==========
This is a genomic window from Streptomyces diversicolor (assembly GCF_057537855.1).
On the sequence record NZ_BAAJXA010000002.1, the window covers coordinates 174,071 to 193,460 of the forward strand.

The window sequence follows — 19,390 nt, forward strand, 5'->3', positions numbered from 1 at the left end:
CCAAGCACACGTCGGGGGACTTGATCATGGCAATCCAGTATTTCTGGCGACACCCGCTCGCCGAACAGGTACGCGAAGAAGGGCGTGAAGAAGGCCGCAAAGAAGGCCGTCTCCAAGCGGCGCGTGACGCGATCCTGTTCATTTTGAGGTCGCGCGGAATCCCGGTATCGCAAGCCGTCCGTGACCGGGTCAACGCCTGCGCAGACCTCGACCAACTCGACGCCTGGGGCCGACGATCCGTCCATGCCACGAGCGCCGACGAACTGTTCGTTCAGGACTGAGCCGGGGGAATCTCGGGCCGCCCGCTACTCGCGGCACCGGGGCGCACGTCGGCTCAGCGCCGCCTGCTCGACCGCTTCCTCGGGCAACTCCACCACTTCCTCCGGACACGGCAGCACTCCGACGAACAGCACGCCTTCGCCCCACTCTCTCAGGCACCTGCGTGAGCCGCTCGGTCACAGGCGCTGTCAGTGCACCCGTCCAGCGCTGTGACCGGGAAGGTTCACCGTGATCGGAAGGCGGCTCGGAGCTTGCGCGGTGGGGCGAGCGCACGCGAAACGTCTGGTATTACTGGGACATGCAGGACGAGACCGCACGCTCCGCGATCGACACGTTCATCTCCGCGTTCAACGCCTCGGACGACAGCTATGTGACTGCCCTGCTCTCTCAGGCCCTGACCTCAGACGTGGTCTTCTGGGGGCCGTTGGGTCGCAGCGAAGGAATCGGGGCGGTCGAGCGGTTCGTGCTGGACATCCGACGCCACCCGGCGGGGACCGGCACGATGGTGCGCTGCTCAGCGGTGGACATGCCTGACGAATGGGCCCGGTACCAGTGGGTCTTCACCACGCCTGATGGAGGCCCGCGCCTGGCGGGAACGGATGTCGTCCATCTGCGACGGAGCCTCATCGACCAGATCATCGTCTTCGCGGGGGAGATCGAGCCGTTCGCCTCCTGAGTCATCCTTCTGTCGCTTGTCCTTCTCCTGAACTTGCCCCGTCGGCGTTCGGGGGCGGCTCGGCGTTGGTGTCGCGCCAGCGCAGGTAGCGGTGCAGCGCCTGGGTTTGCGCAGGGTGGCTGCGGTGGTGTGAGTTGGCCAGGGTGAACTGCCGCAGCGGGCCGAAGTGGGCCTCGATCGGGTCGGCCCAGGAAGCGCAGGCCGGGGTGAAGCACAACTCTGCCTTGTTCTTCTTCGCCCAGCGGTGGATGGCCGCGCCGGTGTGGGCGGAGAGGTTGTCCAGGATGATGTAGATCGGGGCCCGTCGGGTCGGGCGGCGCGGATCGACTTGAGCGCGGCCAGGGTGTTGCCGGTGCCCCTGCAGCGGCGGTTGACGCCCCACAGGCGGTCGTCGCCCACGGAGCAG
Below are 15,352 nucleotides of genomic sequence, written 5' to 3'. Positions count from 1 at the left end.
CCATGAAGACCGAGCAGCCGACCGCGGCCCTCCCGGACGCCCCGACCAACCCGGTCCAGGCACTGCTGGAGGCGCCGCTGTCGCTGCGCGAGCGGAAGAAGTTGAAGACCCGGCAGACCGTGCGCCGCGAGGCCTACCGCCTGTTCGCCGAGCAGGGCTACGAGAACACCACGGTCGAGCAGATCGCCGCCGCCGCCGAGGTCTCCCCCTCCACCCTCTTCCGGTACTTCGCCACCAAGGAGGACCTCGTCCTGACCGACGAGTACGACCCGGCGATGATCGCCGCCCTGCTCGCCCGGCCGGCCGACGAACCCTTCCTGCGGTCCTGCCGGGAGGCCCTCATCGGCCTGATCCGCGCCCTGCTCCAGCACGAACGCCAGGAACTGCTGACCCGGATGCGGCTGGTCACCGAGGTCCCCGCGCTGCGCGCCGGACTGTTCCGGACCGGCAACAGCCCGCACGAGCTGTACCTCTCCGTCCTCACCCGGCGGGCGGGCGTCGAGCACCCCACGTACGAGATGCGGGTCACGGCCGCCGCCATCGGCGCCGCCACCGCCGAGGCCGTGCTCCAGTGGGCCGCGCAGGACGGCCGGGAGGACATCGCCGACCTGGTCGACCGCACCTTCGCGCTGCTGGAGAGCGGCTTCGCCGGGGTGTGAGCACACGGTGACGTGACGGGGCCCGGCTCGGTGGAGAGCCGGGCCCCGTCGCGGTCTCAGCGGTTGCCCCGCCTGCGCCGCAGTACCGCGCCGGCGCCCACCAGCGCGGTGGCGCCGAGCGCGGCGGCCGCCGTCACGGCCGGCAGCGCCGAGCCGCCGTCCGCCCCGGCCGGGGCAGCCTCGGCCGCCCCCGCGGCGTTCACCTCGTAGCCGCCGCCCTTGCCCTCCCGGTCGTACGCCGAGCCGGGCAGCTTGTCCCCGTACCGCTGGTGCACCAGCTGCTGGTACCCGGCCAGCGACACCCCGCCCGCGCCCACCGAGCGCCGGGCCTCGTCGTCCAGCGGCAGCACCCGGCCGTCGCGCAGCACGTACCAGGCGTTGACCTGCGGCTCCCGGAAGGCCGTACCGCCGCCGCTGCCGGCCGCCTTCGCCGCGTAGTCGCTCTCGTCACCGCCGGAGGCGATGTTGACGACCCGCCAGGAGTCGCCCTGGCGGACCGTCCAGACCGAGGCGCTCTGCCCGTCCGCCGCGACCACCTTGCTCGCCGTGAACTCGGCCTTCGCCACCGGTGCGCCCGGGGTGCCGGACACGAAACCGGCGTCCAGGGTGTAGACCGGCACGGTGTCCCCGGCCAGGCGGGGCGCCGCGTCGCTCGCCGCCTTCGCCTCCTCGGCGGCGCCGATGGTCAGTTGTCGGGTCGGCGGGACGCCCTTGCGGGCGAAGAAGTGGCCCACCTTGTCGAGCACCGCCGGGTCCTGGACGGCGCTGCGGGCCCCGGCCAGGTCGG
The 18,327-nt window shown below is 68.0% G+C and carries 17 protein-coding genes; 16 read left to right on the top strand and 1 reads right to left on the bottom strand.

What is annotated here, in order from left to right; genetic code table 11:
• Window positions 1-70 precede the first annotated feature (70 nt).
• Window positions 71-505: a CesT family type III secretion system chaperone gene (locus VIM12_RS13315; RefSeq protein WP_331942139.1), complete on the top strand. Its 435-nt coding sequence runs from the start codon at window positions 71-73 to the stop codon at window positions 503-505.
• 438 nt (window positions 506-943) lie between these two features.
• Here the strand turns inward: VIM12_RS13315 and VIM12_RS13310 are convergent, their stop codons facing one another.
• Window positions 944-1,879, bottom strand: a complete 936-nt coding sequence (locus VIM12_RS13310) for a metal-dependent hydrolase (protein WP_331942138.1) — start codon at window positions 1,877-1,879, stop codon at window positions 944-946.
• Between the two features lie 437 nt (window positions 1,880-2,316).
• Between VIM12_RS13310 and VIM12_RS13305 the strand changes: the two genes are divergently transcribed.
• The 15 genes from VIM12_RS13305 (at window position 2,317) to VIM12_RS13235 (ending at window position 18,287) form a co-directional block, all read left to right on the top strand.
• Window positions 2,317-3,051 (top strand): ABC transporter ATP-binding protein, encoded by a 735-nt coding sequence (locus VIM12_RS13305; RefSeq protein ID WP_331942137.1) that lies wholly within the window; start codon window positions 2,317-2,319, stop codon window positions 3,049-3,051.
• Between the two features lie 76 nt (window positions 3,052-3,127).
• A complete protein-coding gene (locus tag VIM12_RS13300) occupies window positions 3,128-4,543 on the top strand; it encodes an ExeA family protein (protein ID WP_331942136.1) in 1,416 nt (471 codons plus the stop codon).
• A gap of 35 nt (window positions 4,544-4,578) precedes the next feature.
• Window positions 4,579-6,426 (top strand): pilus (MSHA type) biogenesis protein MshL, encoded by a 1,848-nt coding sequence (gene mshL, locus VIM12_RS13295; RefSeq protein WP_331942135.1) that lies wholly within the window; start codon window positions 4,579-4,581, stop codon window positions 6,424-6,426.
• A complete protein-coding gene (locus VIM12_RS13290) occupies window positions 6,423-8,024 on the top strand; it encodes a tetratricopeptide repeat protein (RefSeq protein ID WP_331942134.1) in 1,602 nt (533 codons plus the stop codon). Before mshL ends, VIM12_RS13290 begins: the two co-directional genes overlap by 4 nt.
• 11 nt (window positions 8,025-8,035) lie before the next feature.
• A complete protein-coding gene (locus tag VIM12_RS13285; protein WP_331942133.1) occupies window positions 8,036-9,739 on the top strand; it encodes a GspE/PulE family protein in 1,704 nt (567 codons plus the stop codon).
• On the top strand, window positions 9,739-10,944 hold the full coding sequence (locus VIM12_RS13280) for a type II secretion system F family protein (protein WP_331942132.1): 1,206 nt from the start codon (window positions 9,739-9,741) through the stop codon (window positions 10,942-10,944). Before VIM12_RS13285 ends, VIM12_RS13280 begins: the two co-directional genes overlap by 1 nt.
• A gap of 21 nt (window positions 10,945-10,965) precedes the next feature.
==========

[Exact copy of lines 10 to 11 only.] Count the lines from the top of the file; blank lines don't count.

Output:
• Window positions 71-505: a CesT family type III secretion system chaperone gene (locus VIM12_RS13315; RefSeq protein WP_331942139.1), complete on the top strand. Its 435-nt coding sequence runs from the start codon at window positions 71-73 to the stop codon at window positions 503-505.
• 438 nt (window positions 506-943) lie between these two features.